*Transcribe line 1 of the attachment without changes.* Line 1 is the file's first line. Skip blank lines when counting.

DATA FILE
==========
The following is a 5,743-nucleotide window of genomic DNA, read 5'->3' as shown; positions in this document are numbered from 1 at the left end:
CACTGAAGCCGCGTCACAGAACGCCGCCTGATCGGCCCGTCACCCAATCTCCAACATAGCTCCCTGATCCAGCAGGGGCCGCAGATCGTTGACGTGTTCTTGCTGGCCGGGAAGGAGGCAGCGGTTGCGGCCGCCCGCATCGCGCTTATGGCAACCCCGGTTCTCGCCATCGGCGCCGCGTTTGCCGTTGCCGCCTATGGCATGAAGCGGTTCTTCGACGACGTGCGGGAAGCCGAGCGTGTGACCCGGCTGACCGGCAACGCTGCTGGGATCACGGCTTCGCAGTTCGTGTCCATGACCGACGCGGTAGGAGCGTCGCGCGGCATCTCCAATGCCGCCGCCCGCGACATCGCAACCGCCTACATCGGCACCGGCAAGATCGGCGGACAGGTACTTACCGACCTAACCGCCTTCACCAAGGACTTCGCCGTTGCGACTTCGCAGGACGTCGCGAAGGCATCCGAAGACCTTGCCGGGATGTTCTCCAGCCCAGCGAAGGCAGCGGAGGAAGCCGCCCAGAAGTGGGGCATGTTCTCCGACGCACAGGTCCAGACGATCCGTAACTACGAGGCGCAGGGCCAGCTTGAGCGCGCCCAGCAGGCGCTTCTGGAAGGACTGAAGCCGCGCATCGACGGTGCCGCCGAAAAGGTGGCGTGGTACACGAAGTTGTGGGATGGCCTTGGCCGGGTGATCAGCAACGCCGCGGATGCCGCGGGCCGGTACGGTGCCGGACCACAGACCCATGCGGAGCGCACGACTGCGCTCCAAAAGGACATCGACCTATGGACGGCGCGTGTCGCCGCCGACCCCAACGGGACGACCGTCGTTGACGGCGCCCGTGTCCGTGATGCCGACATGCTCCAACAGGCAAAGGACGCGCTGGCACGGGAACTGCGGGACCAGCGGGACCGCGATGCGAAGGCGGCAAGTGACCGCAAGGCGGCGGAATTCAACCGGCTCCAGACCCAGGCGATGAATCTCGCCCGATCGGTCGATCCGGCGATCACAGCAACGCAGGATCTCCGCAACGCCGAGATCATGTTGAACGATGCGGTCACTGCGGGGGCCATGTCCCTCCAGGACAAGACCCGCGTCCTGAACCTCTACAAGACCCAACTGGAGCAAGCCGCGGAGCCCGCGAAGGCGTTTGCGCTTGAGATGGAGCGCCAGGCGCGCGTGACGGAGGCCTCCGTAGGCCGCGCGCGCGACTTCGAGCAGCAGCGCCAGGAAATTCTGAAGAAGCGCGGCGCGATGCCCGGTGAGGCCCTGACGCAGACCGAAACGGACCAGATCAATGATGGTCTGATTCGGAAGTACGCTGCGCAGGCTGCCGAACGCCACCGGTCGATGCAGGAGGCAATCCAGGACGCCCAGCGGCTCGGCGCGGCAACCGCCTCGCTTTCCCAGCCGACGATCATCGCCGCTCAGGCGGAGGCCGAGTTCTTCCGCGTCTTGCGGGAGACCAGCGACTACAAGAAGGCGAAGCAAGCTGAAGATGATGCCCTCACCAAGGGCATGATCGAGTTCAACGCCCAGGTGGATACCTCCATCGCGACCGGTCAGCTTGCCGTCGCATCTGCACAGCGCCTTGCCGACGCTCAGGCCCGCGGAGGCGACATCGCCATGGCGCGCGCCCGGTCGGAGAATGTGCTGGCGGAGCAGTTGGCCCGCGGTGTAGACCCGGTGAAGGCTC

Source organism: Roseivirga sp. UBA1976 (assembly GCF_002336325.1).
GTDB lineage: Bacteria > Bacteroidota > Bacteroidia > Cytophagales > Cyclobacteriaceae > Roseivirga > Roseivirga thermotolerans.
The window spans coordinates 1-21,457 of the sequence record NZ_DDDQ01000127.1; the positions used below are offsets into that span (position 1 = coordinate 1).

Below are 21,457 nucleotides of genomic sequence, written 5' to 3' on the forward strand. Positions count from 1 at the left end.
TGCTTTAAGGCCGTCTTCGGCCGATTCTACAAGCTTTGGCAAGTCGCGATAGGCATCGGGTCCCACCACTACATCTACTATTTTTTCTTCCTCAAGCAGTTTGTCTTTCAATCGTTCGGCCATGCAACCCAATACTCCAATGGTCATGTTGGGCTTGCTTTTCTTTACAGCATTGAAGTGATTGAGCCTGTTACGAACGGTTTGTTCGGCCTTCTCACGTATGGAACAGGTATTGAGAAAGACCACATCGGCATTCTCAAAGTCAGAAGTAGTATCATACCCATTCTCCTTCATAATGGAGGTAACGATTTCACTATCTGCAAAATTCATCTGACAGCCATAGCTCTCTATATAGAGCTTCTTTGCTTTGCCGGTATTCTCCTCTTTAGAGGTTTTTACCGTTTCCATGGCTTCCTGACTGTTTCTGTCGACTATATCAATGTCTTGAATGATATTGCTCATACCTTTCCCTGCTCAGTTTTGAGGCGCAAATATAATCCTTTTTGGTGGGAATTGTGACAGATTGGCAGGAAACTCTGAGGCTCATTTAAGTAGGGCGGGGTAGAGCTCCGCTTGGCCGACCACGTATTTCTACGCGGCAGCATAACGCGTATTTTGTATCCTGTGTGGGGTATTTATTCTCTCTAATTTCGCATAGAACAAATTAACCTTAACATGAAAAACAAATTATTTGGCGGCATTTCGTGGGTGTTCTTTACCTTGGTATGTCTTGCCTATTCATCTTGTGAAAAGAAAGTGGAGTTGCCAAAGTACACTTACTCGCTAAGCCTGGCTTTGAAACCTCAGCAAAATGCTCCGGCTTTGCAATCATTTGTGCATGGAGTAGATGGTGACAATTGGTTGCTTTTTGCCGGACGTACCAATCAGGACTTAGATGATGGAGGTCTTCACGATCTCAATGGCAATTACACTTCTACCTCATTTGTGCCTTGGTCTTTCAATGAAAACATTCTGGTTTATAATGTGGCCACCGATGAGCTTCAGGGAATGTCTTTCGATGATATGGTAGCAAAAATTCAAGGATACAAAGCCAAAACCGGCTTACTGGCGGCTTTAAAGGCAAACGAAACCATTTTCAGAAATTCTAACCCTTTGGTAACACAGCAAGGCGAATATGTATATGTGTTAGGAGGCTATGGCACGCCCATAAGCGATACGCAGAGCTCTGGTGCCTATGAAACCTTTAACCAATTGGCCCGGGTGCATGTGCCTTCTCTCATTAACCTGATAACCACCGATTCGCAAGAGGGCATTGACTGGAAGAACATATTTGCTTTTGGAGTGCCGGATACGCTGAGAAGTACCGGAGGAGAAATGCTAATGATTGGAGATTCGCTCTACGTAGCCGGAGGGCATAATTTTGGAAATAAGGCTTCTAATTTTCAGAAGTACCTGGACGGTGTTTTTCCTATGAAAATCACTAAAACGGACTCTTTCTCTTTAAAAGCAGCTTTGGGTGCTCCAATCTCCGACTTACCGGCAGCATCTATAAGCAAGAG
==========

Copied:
The following is a 5,743-nucleotide window of genomic DNA, read 5'->3' as shown; positions in this document are numbered from 1 at the left end: